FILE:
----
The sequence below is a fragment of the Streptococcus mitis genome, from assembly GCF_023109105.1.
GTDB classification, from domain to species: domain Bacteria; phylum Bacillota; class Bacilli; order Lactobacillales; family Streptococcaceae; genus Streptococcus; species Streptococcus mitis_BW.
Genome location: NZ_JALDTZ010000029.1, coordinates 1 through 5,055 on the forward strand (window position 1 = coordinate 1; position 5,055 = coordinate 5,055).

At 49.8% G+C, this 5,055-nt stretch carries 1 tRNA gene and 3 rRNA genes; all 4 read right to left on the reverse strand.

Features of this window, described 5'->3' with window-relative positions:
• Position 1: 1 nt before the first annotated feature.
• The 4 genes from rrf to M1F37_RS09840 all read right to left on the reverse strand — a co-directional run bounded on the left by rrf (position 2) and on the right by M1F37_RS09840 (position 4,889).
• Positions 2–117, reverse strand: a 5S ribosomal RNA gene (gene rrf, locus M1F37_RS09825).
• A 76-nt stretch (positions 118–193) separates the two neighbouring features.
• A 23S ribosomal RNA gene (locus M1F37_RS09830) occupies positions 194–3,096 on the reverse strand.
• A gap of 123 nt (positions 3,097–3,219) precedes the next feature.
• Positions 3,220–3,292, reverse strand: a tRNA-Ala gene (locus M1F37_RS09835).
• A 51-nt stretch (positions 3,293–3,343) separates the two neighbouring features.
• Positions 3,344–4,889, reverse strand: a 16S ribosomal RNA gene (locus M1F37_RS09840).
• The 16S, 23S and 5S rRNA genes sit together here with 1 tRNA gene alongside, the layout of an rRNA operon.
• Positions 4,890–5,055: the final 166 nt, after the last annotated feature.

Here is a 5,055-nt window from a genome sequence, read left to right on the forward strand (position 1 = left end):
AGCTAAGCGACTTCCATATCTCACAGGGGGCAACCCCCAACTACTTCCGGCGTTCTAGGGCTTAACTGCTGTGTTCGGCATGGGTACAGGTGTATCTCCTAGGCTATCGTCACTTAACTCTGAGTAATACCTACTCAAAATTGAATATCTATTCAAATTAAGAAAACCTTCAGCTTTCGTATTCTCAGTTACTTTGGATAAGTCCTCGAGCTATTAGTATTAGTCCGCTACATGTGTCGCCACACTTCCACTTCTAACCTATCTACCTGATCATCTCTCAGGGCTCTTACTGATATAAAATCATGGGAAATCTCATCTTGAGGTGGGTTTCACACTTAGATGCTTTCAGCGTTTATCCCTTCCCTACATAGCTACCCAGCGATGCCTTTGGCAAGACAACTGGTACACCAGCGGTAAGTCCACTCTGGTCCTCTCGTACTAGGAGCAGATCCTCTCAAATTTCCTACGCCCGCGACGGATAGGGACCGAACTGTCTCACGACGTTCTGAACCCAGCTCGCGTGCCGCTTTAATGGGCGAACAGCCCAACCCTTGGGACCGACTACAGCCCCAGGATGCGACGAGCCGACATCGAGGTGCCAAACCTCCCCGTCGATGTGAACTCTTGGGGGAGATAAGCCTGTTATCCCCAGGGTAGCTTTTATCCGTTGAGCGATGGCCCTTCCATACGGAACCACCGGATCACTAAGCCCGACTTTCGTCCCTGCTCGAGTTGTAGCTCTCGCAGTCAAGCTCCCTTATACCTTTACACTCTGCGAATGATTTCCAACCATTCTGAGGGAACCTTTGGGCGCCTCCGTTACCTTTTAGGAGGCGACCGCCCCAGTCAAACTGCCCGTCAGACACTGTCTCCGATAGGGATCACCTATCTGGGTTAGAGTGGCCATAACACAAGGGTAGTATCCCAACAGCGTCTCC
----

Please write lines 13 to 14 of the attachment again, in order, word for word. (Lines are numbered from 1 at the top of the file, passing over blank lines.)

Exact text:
• A 51-nt stretch (positions 3,293–3,343) separates the two neighbouring features.
• Positions 3,344–4,889, reverse strand: a 16S ribosomal RNA gene (locus M1F37_RS09840).